The S&P 500 (^GSPC) is making all-time highs but most investors are badly lagging this year. Even the revival of the cult of Apple (AAPL) stock has only brought bulls back to within about 10% of the $700 peak price of 2012.
Those intrepid few counterintuitive enough to buy back into Netflix (NFLX) in early May are the exception. Shares of the controversial streaming service have ripped more than 30% higher in the last month, more than 3-fold the gains seen in other former momentum darling like Facebook (FB) and 6x the return the market as a whole.
Joe Fahmy of Zor Capital says underperforming fund managers are gravitating back to mega-cap tech companies of relative maturity for the illusion of safety they offer. Companies like Priceline (PCLN), Apple and Netflix may not have the endless upside potential associated with bubble-era rallies of the past, but the risks are understood.
Netflix has a mountain of problems in terms of paying for bandwidth and high-profile fights with Verizon (VZ) but it’s relatively known and it has what investors call beta. Beta is a measure of how far a stock has moved relative to the market has a whole. With a beta of 2.2, Netflix shares have moved with more than twice the veloctity of the market.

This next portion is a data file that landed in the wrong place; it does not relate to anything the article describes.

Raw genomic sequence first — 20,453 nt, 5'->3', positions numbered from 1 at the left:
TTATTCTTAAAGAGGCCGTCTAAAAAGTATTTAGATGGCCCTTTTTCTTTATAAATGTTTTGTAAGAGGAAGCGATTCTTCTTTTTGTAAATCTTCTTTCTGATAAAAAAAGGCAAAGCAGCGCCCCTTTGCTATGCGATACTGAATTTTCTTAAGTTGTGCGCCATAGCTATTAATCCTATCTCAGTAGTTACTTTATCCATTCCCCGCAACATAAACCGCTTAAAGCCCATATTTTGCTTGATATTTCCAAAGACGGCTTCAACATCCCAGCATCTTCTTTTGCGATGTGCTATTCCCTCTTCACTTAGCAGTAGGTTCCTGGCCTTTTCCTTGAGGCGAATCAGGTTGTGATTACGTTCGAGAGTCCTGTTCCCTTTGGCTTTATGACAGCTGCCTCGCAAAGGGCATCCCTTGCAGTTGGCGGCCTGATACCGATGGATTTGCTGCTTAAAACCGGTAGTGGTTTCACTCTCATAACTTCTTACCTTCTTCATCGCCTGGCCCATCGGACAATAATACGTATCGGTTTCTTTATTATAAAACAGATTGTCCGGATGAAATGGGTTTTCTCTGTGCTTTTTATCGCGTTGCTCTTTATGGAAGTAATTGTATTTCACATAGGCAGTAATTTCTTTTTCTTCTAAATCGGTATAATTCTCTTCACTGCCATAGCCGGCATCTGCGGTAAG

For a fund manager, that makes the stock a way to play the momentum of the market without having to resort to options of levered ETFs. Buying Netflix is relatively defensible while outright betting on stock market direction is still frowned upon by institutions.
Defensible isn’t the same as smart. In fact the general consensus that stocks like Netflix and Apple are death-traps for short sellers is the most bearish possible indicator. As Fahmy says in the attached video such gushing enthusiasm has often marked near term tops in the past but there’s no telling how long the love affair will continue before it runs out of steam.
Sometimes there isn’t a trade but just a series of observations. Right now it seems late to buy momentum stocks but too early to sell. The best plan of action in such situations might be hitting the beach.
More from Breakout:
- Investment & Company Information